Pipeline to provide cleaner water | NevadaAppeal.com

Pipeline to provide cleaner water

Sandi Hoover

A historic water agreement between Carson City, Douglas County and the Town of Minden was authorized today by the Board of Supervisors.

Carson City will benefit by obtaining cleaner water in greater abundance. However, users will see their rates increase.

The first phase of the project entails construction of a $13 million water pipeline that will tie Minden to north Douglas County and the Indian Hills General Improvement District as well as to Carson City.

Carson City’s portion of the cost will be $5.6 million. Work is scheduled to begin this summer with completion in fall 2011, said City Engineer Andy Burnham.

By blending good quality groundwater from the Carson Valley with water from some of the city’s wells containing arsenic and uranium, Carson City can meet new federal water standards without having to build treatment plants that could cost as much as $40 million.

The project will require rate increases, however.

“This will have a substantial rate impact,” Burnham said, “so we will look at phasing it in or just doing it all at once.”

The city will probably also look at changing its rate structure to ease the pain of the increase, but Burnham said he expects water rates could go up as much as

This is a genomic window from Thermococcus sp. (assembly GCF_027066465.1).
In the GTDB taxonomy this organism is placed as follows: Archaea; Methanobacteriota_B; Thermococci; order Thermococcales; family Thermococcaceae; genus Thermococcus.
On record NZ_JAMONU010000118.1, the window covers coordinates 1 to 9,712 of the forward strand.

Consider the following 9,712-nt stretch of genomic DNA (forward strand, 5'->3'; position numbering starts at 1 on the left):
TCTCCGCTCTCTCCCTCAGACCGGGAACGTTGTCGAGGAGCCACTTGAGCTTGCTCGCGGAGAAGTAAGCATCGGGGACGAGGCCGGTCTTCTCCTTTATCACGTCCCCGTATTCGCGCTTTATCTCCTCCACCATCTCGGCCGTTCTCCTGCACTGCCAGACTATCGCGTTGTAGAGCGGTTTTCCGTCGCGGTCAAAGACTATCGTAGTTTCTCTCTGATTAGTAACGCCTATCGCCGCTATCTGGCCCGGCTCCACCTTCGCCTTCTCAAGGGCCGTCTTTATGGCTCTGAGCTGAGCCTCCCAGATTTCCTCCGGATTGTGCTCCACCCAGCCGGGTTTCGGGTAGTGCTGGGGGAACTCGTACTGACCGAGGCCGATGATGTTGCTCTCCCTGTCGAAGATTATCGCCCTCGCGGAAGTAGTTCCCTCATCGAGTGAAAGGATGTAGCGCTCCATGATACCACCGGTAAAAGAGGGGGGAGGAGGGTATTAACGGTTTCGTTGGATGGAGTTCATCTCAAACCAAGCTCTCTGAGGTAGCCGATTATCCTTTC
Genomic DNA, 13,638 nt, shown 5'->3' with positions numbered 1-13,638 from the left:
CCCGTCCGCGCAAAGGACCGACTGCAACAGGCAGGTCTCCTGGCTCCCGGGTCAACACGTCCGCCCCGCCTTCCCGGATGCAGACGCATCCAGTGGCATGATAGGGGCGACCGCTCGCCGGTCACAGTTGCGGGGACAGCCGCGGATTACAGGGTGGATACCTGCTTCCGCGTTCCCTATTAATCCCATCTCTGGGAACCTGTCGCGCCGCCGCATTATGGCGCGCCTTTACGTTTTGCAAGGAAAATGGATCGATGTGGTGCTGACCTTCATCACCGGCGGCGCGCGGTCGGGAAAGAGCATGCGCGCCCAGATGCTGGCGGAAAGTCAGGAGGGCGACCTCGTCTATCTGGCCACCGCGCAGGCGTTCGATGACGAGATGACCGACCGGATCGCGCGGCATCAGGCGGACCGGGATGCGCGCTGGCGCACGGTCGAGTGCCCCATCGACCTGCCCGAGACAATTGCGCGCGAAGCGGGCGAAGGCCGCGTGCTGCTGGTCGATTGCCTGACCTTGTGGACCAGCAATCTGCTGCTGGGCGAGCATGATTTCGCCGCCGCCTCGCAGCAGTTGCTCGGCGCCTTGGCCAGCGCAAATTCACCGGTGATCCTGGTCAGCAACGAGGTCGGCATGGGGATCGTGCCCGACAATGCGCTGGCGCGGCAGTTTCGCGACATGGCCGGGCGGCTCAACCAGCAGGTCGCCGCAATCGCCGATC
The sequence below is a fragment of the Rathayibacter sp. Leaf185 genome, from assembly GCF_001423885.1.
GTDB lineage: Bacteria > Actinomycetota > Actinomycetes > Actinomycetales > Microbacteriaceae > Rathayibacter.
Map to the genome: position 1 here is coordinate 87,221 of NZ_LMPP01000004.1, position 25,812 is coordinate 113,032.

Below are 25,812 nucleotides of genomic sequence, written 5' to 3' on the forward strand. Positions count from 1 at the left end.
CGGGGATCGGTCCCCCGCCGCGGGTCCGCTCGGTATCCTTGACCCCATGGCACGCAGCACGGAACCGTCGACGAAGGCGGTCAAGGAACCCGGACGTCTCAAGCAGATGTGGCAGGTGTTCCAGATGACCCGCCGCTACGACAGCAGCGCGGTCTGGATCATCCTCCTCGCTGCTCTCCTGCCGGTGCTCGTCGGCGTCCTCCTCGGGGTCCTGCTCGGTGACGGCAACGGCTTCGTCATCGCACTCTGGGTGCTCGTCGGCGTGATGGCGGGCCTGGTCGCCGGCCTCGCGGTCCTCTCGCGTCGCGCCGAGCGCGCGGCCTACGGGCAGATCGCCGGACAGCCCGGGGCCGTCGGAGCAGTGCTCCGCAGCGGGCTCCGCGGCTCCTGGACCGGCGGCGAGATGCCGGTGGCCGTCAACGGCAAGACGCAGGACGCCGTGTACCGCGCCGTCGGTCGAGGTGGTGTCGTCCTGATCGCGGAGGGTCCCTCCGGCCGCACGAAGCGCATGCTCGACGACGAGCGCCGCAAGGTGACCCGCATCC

$3 per home a month.

Another plus to Carson City is that the city will be able to purchase 4,500 gallons per minute, considerably easing water alert situations that have plagued the city the past few summers. Peak demand is 17,000 gpm, Burnham said.

“This will allow us to operate more efficiently and reduce our operations’ costs,” he said.

The agreement gives Carson City the right to buy 1,250 acre feet of water rights from Minden and to transfer 2,000 acre feet of Carson City water rights in the Carson Valley.

The Carson Water Subconservancy District will reimburse Carson City $125,000 a year for 20 years for costs of increasing the capacity of the water system delivery regionally. The funding allows Carson City to increase the size of several water lines that are planned as part of the project.

The CWSD approved the agreement Dec. 16. Minden gave its OK Wednesday night and it goes to Douglas County next month for the final signature.

“By positioning ourselves for shared infrastructure, this is a great opportunity. It’s a huge move. I’m a big proponent of regionalized infrastructure, especially of resources,” said Mayor Bob Crowell.

Supervisor Pete Livermore agreed.

“This kind of cooperation hasn’t existed in the past, and this is the right time and the right place for it,” Livermore said.

Bob Hadfield, chairman of the Minden Town Board, said he was pleased to be a partner with Carson City.

“Probably people today don’t realize the significance of this event,” he said.

Greg Lynn, vice chairman of the Douglas County Commission, also praised the progress.

“There are folks outside of our region that would like nothing more than to get their hands on our water,” Lynn said. “This protects us, and 50 years from now, this will be considered one of the most far-sighted things to ever come through this region.”